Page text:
Creativity is important in teaching…

This is not a new idea by a long shot! Creativity helps teachers stay fresh. Creativity helps motivate students and keep them on their toes – they won’t know what’s coming next. Creativity could be the difference between a student engaging in a lesson or becoming (staying?) disengaged through boredom.

The problem is… I’m not creative.

A colleague said to me the other day that I’m good at starting with someone else’s work and editing it – making it better… but if I start with a blank page, I don’t know what to do.

She was right. I couldn’t write about a topic like the original author had, but I could work with something that had already been started.

Does being creative make a great teacher? – I would say that it definitely could (if the creativity is focused in on teaching and learning).

Does not being creative make a poor teacher? – I would argue that, no, it doesn’t have to.

There are many creative teachers in the world. Many! Teaching is about sharing knowledge, skills, understandings, character and more. Many of these creative teachers also share their ideas, resources and skills with other teachers. And so they should! We all know that we shouldn’t ‘reinvent the wheel’.

One thing that makes a good teacher (there are many!), is that they don’t give up. If they try something and it doesn’t work, they might try it again after tweaking it, or they will try something else. They find what works for them and their students.

My advice (for what it’s worth), is that if you’re like me, and don’t feel particularly creative in your teaching, then do more of what you’re doing now! Find education/teaching blogs and read them. Learn from them. Be like a sponge and soak up everything they’ve got to offer. Jump onto twitter and follow some of the 1000s of teachers that are sharing and reflecting on what they’ve tried with their students. Get along to education conferences and soak it all up as well as getting to know others who just want to learn so that they can be a better teacher too!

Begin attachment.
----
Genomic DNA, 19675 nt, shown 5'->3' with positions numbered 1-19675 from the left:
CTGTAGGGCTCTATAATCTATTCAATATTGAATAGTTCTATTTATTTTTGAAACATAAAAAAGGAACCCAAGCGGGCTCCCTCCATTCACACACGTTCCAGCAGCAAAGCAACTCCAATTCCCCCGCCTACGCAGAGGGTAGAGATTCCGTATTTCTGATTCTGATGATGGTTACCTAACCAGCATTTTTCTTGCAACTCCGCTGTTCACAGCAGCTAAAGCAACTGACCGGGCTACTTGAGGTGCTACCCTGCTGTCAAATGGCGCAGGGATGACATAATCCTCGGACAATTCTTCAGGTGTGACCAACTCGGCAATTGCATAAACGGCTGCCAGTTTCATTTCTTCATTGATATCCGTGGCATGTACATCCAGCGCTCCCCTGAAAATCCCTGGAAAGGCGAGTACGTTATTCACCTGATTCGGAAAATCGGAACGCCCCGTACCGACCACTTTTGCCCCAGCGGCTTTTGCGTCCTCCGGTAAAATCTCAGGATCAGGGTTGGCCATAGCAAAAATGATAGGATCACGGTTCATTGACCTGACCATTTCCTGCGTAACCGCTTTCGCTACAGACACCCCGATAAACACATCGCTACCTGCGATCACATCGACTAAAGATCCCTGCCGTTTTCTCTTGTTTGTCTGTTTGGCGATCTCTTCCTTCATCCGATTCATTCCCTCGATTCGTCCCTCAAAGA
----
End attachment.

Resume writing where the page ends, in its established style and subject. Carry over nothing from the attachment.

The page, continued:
Now, for those of us who don’t feel creative – we’ve got other things to offer! Figure out what they are (if you don’t already know) and give back!

What do parents want their children to know when they leave school?

My wife and I have 5 children and I asked her this question late last night. Do you know what she didn’t say? She didn’t say, “I want them to know lots of stuff”.

Why am I telling you what she didn’t say? Because the ‘stuff’ is still what our curriculum seems to be full of. The ‘stuff’ is what I still feel like I need to get into my students’ heads so that they can achieve this standard or that standard. At the end of the day, in order for our students/children to succeed by gaining a qualification, they need to know ‘stuff’. Yes, I realise they need to be able to apply it in different situations, but ultimately, we as teachers have all these things we need to teach our students before they finish the year or sit the final assessment/examination.

So what did she say that she wants our children to know when they leave school? Here is some of what she (and I – since we happen to fortunately be in agreement on this!) said:

  • we want our children to be confident and competent in basic literacy and numeracy
  • we want our children to be able to think for themselves
  • we want them to be able to work successfully both independently and collaboratively
  • we want them to be able to communicate confidently, clearly and effectively (this could be orally, or by pen or technology – text message, IM, facebook or similar etc)
  • we want our children to know how to learn
  • we want our children to be critical thinkers and to be able to ask effective questions
  • we want them to know how to search for answers to their questions

There was probably more and if I’ve missed anything crucial my wife will add to this list I’m sure.

I guess, if I was going to put it in one sentence:

When our children leave school we want them to be prepared for their future, having the skills to survive and succeed, and knowing how to think and learn in order to overcome challenges that may come their way.
What do you think? If you have any views or opinions on this, it would be great to hear from you. Just leave a comment below.